The National Wildlife Refuge System spans more than 850 million acres of lands and waters and includes 568 national wildlife refuges, 38 wetland management districts, 49 coordination areas and five national marine monuments that cover 760 million acres of submerged lands and waters. There are refuges located in all 50 states, including 63 refuges with wilderness areas. The Refuge System embodies our nation’s commitment to conserving wildlife populations and biodiversity for the benefit of present and future generations of Americans. Yet, the Refuge System has 800 fewer staff than they did 10 years ago, when there were far fewer refuges.  

To begin to address this dire capacity need, we are requesting an additional $30.5 million for wildlife and habitat management. Funding for refuge operations—including wildlife and habitat management, visitor services, refuge law enforcement and planning—is $454.3 million, or $63 million above the previous year’s enacted level. The increase will be used for adaptive management, habitat resilience and the use of science-driven decision making.

Another capacity issue is in our Ecological Services program. Ecological Services planning and consultation capability is at an all-time low due to spiking workload and a real decrease in funding. Effective project development and economic growth depends on the work completed by our Ecological Services program. To meet the increasing demand, we are requesting an increase of $50.5 million.

In addition to the requested funding to increase environmental permitting capacity, the budget also proposes to expand our existing authorities to allow federal agencies to more effectively transfer funds provided under the Bipartisan Infrastructure Law to both the Service and the National Marine Fisheries Service to complete permitting activities. This authority will help address the unique workload surge anticipated from the Bipartisan Infrastructure Law and would accelerate environmental reviews in support of responsible development of priority infrastructure projects and energy solutions across the country.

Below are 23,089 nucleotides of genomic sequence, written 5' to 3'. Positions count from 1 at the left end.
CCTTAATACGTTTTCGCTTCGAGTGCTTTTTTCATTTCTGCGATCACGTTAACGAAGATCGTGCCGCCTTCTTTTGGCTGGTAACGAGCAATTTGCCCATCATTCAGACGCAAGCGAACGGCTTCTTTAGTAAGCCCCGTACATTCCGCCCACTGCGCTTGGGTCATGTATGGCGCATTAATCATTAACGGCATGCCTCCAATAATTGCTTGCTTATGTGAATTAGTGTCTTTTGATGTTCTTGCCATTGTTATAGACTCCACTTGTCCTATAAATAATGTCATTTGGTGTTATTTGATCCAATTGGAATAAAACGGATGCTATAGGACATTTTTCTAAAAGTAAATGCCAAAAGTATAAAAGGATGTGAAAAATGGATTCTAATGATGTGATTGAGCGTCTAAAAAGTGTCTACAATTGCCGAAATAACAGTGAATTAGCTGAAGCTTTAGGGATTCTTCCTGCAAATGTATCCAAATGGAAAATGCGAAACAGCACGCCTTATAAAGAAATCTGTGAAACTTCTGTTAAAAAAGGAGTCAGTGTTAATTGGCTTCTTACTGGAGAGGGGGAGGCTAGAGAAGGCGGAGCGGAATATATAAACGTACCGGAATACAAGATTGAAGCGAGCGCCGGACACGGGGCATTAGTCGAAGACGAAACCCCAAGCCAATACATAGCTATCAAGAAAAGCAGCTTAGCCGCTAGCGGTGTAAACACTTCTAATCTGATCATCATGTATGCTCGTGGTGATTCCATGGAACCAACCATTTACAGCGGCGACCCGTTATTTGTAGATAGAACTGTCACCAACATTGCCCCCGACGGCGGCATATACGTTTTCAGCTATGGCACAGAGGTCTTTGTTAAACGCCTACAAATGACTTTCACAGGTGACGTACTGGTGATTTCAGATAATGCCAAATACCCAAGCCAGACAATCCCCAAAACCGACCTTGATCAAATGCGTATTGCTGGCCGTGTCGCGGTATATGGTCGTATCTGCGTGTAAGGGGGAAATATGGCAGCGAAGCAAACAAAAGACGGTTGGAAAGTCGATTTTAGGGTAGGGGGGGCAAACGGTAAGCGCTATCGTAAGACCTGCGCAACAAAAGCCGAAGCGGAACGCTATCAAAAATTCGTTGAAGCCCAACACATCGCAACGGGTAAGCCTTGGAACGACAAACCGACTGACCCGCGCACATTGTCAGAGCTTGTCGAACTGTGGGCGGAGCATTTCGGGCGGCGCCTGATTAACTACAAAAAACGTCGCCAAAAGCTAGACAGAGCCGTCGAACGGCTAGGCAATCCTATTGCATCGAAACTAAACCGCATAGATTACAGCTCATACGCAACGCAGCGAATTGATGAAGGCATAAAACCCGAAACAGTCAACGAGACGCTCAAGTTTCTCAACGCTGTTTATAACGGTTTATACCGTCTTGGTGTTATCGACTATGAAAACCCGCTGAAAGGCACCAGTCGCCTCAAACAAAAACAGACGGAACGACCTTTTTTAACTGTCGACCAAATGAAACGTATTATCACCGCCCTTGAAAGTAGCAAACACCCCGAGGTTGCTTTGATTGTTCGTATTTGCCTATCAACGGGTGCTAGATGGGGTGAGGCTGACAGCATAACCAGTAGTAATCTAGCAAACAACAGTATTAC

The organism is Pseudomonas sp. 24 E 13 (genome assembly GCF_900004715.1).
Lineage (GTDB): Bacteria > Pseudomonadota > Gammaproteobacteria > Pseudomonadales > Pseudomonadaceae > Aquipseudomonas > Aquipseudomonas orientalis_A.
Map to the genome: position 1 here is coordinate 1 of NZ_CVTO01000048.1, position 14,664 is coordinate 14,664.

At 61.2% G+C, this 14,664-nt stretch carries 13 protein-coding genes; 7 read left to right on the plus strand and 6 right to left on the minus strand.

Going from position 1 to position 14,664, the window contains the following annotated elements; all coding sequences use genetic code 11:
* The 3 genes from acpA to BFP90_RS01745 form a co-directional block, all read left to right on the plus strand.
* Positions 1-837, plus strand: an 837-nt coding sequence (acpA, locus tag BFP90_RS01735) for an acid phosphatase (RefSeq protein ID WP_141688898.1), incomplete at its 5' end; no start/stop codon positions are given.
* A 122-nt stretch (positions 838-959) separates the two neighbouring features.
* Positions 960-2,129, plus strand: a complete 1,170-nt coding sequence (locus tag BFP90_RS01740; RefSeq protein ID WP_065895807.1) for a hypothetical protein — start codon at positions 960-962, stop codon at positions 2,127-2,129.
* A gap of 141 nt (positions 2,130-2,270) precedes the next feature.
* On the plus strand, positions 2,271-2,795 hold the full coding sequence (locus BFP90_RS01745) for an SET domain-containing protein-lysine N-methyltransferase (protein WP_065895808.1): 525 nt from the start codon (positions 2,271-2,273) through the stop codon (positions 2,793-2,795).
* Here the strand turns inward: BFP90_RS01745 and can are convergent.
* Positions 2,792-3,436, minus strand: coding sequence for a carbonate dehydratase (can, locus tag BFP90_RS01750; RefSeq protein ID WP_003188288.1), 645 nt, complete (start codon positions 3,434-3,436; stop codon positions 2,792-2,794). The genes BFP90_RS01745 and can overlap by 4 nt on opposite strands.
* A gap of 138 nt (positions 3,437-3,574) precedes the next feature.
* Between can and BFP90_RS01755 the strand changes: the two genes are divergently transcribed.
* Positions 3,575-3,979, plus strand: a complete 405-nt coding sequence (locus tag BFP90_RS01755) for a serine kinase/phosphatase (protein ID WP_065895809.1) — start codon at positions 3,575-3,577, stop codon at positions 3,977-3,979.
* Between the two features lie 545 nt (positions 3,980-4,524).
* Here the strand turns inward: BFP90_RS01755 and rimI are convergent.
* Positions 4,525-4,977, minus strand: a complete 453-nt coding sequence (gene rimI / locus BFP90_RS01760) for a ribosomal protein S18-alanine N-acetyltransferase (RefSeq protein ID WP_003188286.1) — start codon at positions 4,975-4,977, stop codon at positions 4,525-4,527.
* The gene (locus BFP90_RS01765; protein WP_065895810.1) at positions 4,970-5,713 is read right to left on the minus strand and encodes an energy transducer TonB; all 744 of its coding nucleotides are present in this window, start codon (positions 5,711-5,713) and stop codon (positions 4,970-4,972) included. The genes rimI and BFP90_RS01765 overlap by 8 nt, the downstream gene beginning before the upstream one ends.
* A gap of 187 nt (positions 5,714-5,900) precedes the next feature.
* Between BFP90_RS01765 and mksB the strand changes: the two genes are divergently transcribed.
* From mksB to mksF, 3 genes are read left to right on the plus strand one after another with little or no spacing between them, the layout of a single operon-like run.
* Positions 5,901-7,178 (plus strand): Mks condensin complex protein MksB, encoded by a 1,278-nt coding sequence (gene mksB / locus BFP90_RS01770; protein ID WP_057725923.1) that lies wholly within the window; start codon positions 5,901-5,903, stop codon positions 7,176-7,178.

In addition to demand for consultations, requests for other environmental reviews such as those related to migratory bird permitting are also at historically high levels due to infrastructure funding and economic growth. This budget request proposes to provide an additional $7.8 million to support staff handling migratory bird permitting in our regional offices.

Many of the Service’s programs are currently facing capacity issues; however, our Fisheries field offices have not received any increased funding in recent years. The ability of these offices to assess the status and trends of aquatic species, evaluate the causes of species decline and work with partners to implement actions to restore fisheries populations is lagging. Our request would provide an increase of $10 million to provide more capacity for Fisheries field offices.

Advancing Science

Science is the foundation of our work, and a robust science program is critical to ensure we are making fully informed decisions across all of our programs. The President’s budget request includes an increase of $20 million for the Service’s Science Applications program, including $13.5 million for Science Partnerships to work with partners on landscape level planning and shared science, as well as $6.6 million for translating science into useful tools for on-the-ground management. 

Customer Service

The Service’s mission is to conserve wildlife on behalf of the American public. Our efforts to provide the public with the best customer service possible are another cornerstone of the FY2024 budget request. We are engaged in a series of efforts to improve customer service, including addressing the fact that environmental policy decisions have often failed to adequately account for environmental injustices. One of our primary focal points for supporting the Administration’s initiative to advance racial equity in conservation and recreational access is the Urban Wildlife Conservation Program.

The program encompasses 101 urban national wildlife refuges, including seven flagship refuges that deliver additional programming for visitors, 32 designated Urban Wildlife Refuge Partnership cities and 30 Urban Bird Treaty cities. The FY2024 budget includes an additional $5.5 million to support creation of five more urban flagship refuges and an additional $1 million to support urban bird treaties.